When researching traditional Chanukah foods, I stumbled on this recipe for Fried Noodle Pudding. While it seems different from a traditional latke, it does have a lot in common – plain starch as the main component, onions for flavor, eggs to bind, and fried in oil.
During the 2015-2016 and 2016-2017 school years, I spent a trimester each year teaching cooking to the high schoolers in my synagogue’s religious school. I was so thrilled to be asked, and really enjoyed teaching them basic and advanced skills as we cooked our way through different dishes.
Our first year for Chanukah, we cooked sufganiyot, and last year we made five different latkes and other fried foods from various backgrounds. There are many resources, both internet and in print, for many, many traditional Chanukah dishes and some modern twists on traditional favorites. One of the latkes we made was this apple latke from Smitten Kitchen, which was definitely a favorite.
There are almost as many different ways to make a potato latke as there are people to eat them. Some of it goes back to what you ate growing up, or a new method you’ve found, or any one of a number of variables.
However, at the core is a very simple formula – grated potatoes, onion, egg, some kind of starch, salt and pepper.
Several years ago we had an Israeli-themed dinner at the synagogue, and I was in charge of making the desserts. A couple of weeks ago, we had a Jerusalem-themed event, and I ended up making the same set of desserts again, because I enjoyed them so much.
One of the recipes is these Tahini Cookies from Yotam Ottolenghi, who is amazing. Another are these Kadorei Shokolad (Chocolate Balls), which my Israeli friends agree are wonderful and traditional. I rolled half of the balls in desiccated coconut and the other half in nonpareils; both are wonderful, and they give color and contrast to the cookie trays. I scoop the balls using a #60 cookie scoop [I own two different ones, I’m so addicted to cookie scoops!], a dozen or so at a time. I roll them smooth, coat in the desired coating, then put in the fridge to harden once I’ve finished the batch, otherwise they’ll be a little too soft. Continue reading “Syrup Soaked Orange Semolina Cake”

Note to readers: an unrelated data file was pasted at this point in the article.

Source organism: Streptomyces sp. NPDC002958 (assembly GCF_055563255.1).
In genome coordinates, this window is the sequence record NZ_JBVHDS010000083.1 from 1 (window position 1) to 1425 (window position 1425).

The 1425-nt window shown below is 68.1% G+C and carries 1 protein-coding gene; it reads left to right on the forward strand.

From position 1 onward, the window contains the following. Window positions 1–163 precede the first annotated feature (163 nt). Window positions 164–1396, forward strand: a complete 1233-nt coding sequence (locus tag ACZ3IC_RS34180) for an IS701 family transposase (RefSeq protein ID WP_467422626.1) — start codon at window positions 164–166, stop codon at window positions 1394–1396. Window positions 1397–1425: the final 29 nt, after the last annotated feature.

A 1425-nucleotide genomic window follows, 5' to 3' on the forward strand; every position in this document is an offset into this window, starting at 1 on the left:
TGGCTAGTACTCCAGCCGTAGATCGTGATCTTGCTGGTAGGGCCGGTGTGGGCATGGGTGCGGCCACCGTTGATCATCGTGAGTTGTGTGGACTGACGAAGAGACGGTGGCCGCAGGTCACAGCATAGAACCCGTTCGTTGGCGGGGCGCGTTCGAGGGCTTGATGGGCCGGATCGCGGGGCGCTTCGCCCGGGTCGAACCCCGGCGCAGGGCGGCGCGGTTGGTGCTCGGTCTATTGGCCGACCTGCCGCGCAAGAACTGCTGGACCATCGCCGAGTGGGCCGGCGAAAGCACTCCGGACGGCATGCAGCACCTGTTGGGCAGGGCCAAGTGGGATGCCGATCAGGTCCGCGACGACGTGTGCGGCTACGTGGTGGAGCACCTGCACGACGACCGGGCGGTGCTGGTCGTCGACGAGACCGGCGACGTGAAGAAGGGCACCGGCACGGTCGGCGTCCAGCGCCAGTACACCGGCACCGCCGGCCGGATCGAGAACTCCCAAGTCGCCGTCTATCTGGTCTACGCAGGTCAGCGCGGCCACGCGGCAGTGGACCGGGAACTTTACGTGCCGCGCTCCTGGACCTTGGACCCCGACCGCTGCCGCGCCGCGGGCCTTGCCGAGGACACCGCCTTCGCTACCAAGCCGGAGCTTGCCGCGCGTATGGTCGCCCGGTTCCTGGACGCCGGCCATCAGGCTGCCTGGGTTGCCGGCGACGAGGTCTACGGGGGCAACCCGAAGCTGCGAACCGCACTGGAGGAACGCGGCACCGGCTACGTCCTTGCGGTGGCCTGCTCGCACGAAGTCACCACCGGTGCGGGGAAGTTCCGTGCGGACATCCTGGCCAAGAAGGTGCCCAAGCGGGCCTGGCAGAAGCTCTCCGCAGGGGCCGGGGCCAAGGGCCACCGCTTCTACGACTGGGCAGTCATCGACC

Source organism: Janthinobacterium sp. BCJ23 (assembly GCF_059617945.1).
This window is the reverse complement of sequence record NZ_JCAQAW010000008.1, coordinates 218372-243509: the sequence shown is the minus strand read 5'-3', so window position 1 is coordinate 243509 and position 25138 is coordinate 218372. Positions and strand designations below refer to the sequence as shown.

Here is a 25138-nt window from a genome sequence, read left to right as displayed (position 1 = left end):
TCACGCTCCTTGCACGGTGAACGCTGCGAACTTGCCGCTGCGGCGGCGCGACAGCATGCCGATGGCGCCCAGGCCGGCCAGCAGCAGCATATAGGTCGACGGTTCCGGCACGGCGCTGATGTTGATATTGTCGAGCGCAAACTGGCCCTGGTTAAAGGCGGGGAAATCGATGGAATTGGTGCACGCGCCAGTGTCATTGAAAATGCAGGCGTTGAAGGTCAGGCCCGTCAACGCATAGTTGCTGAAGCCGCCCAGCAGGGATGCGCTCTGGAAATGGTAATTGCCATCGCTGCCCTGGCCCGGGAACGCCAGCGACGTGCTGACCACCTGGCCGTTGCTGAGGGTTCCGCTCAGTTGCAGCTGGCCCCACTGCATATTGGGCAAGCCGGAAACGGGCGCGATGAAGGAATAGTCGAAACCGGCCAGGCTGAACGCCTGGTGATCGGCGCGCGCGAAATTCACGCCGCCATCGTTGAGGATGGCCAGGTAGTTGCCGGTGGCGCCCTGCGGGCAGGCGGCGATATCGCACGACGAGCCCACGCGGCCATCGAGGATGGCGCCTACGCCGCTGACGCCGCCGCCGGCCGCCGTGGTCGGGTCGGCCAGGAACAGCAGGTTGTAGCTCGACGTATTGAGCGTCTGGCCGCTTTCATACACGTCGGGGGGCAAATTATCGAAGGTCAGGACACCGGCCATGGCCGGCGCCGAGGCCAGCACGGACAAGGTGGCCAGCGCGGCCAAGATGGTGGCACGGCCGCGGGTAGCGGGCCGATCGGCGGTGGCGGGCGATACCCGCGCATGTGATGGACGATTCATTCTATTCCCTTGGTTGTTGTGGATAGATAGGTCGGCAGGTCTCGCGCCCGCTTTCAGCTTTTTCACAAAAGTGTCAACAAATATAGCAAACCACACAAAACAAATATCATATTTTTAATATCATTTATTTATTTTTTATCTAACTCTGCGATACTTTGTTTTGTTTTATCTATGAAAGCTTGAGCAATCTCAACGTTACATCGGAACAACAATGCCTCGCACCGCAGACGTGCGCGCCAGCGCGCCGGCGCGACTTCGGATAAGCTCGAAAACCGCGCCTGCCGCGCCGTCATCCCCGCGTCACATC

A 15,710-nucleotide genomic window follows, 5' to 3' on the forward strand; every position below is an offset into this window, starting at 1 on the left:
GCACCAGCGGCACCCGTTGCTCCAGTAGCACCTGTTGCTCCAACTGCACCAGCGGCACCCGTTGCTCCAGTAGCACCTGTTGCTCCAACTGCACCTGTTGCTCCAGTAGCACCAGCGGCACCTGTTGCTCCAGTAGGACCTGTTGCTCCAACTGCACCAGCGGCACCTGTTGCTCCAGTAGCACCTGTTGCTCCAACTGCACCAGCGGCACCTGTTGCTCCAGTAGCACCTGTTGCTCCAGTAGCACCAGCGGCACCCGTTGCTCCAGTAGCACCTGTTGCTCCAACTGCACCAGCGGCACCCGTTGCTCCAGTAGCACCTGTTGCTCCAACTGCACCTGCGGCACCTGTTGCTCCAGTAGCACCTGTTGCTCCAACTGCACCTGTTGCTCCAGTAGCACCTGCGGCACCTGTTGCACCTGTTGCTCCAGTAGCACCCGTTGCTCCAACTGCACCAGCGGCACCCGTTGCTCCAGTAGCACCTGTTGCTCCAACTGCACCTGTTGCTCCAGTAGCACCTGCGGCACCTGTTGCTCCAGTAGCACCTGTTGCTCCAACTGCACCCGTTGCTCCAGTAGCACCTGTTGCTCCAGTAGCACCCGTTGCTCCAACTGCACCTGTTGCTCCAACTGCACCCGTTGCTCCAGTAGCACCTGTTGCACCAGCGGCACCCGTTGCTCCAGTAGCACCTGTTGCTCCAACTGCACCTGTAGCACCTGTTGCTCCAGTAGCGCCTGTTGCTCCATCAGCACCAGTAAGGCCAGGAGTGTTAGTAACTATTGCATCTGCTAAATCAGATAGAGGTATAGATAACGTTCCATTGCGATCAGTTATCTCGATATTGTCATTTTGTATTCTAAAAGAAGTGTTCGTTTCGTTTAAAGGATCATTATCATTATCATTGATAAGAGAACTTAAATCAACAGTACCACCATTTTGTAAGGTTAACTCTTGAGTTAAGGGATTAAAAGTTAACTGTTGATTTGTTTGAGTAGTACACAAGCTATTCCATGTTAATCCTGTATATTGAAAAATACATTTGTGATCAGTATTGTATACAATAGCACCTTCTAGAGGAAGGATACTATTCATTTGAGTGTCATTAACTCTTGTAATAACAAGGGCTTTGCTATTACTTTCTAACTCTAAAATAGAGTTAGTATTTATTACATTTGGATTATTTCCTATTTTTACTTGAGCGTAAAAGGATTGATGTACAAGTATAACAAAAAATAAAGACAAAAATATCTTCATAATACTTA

For many of us, holidays are a combination of dishes that must be made, new dishes to try, and the sad fact that each person can only eat so much. Every year for Rosh Hashanah, my mother makes a fabulous apple cake. When I moved down here to Texas, I started making it for break-the-fast (the meal following the 25 hour fast during Yom Kippur, which is ten days after Rosh Hashanah) instead, because my friends and I weren’t cooking dinner during Rosh Hashanah. Continue reading “Apple Honey Cake”
My friend Molly is always making wonderful challah variations, which besides making my mouth water, also really make me regret how far away I live! Normally I don’t do anything untraditional with my challot, for a couple of reasons. I don’t really make challah during the year, because it’s just me alone, and I go out to eat on Friday night after services. So I only make challah for High Holidays, and I make a somewhat traditional fruited challah (next time try half raisins and half chopped apricots, it’s awesome) and I’m done for the year.
There is something wonderfully homey and decadent about traditional rugelach. They seem to draw people, as if by magnets, and that first bite is downright addictive. For those who grew up eating them, the taste is a literal memory. But the appeal is universal.
I was trying to find a fall-themed dessert for a Sukkot celebration, which had to meet the criteria of being easy to grab and requiring no utensils. I somehow started thinking about possible truffles – pecan pie, pumpkin pie, apple pie – and looking at various recipes for them. But it just didn’t seem quite right. And then it came to me – why not a honey cake truffle?*
So I did what I usually do – googled various phrases trying to find recipes. I figured it was so obvious it had probably been made a million times. But this was apparently not true. I couldn’t find a single recipe. Continue reading “Honey Cake Truffles”